The full list of stats for each month since January 2004 can be viewed here. Although I do a little bit in the way of advertising and many pages have been picked up by Google, I'm convinced that a lot of the site's continued growth is due to word of mouth. Many of those who sign up for new accounts tell me that Forensic Focus was mentioned by someone they work with or by a teacher on a training course.

So, a big thank you is due to all those who have helped the site grow and I hope it continues to be a source worthy of recommendation. Like the old saying goes, if you're happy with it - tell someone else. If you're not - tell me!

Tuesday, April 08, 2008

Why the hell is everything so expensive?

I don't usually rant, possibly because I'm not sure I'd be able to stop, but one thing I've noticed is just how incredibly expensive everything is in the world of computer forensics. Not just the usual wallet-draining culprits like high end hardware but other stuff too - software, training, books, software, training... (sorry, I'm starting to repeat myself, I knew this would happen).

I once tried to explain computer forensics to a good friend of mine with little knowledge of technical matters. They said something rather insightful: "So, it's basically just copying stuff and looking at it?" Now, we all know there's more to it than that, but there's a kernel of truth in that statement which leads me to wonder about at least some of the pricing structures out there.

OK, rant over, and to some degree this is an "Aunt Sally". But not entirely...

Monday, April 07, 2008

The problem with power

Perhaps unusually for someone with an interest in computing, my knowledge of electricity - the driving power behind computers the world over - is sketchy to say the least. Beyond remembering which way to twist a light bulb and avoiding the temptation to stick a fork in the toaster, I'm something of a novice in understanding how this mysterious force actually works.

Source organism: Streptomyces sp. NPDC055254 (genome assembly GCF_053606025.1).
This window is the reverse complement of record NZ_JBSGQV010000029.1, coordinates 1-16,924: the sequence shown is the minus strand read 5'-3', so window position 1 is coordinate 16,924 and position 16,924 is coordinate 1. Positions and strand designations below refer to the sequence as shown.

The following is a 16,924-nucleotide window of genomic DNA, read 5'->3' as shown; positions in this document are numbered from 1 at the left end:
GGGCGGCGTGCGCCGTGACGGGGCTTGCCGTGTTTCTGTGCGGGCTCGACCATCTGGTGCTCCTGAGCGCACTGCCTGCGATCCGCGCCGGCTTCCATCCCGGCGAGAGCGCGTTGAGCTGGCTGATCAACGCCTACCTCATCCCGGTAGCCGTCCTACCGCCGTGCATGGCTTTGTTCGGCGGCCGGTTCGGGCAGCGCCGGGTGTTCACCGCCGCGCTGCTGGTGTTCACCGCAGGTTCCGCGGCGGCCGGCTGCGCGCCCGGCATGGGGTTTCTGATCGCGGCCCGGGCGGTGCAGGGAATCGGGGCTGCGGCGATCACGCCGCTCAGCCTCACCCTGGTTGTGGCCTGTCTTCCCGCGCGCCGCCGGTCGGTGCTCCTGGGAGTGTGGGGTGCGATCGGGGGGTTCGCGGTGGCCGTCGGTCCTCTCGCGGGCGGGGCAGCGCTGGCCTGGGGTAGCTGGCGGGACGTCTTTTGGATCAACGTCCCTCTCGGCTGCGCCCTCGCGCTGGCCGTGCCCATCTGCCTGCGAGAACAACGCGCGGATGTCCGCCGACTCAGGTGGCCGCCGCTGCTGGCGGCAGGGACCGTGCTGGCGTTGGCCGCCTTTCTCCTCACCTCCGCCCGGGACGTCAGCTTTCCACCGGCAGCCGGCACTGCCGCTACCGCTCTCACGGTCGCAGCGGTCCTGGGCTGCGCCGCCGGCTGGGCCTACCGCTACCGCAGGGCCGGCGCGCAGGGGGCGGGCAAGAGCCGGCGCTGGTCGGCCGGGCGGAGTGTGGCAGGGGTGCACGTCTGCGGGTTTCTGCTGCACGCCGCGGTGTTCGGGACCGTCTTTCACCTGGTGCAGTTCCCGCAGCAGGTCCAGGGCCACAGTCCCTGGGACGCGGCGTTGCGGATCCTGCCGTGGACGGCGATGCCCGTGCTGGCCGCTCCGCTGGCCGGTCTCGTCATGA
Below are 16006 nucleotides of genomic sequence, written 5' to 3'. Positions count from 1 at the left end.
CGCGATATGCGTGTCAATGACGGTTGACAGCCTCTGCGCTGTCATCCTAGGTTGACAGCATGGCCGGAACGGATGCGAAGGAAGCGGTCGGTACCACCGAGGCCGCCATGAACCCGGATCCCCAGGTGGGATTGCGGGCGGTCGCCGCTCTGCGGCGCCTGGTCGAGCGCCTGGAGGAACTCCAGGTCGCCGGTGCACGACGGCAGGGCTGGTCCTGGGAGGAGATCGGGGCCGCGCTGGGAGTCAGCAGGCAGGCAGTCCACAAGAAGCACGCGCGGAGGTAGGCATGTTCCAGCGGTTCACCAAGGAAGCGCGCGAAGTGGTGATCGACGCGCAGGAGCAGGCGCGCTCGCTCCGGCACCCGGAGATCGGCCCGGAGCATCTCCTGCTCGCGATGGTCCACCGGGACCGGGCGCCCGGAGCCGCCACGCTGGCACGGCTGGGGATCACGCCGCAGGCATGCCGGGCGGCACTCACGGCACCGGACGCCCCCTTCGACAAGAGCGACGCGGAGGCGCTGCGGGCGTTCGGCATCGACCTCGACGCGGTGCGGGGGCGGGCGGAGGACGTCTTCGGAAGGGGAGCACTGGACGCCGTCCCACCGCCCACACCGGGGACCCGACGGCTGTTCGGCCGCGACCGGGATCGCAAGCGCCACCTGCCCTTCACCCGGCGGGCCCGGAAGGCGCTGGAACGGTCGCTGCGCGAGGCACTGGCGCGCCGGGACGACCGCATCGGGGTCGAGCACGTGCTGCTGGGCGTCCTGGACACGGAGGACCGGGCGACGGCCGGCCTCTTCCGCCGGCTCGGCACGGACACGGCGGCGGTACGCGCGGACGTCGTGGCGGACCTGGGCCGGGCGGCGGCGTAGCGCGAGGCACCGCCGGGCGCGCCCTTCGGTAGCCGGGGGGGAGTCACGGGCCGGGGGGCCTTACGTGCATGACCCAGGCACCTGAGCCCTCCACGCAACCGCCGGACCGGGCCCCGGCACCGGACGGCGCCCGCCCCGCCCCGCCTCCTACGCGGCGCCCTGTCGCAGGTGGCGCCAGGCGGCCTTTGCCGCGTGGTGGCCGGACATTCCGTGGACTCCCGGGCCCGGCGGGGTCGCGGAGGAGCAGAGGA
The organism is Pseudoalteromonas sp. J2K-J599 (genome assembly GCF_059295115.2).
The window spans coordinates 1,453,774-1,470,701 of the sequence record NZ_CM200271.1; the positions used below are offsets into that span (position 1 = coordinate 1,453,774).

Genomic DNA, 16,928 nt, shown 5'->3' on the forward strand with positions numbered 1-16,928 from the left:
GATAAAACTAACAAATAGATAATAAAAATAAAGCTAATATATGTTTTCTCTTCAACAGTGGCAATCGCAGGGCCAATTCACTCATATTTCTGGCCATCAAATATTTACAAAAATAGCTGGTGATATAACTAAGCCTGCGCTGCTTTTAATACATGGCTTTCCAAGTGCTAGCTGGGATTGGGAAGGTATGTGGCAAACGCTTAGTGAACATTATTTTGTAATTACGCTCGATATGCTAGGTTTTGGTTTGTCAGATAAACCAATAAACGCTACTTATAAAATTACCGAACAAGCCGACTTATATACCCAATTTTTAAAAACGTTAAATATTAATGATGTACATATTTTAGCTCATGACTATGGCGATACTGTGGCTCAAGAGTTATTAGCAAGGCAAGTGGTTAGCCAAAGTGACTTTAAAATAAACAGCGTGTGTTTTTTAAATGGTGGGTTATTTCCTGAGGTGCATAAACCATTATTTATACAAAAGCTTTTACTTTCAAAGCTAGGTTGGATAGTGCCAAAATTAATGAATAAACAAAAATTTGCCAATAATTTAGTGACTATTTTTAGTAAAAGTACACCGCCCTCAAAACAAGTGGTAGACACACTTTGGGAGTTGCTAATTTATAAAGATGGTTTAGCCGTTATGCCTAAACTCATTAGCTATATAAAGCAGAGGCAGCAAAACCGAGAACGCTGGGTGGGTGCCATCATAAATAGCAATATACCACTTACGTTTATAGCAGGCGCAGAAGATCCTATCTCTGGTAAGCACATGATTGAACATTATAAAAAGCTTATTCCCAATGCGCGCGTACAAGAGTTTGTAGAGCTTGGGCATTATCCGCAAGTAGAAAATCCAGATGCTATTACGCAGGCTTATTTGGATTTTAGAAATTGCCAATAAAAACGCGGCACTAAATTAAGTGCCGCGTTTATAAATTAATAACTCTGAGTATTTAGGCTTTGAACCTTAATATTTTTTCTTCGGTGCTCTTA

As a result, I was mightily impressed by Wiebetech's HotPlug device which Paul Mah recently blogged about at TechRepublic. Here's the YouTube video where James Wiebe explains how the system works:

Clever, huh? The downside is it's yet another box to drag along with you but, hey, us IT guys have got to get our exercise somewhere.

And for anyone else struggling to replace a light bulb (I'm sure there's a joke here somewhere) just remember: "lefty loosy, righty tighty". It even works with the Northern Hemisphere anyway :-)

Thursday, April 03, 2008


Ah, back in the blogging seat at long last!

Keen forumites will have noticed my recent post in the Legal forum asking for a little help in putting together some resources on licensing issues for computer forensics practitioners (tip of the hat to David for the suggestion).

There have already been a few very useful suggestions, in particular the map at would seem to be a very handy reference for investigators in the US. I want to stress that I'd like to include as many other countries as possible though, so if you're familiar with the relevant licensing procedures in your neck of the woods please reply to the forum post or PM me (note: I'm also including formal vetting procedures and the like under the heading of "licensing" where these are required in order to carry out forensic work - in other words the end result may not necessarily be termed a license in your local lingo).

On the subject of licensing, I have the impression it's (perhaps unsurprisingly) about as popular as a root canal in some places. Got a strong feeling about it? Post a comment and get it off your chest :-)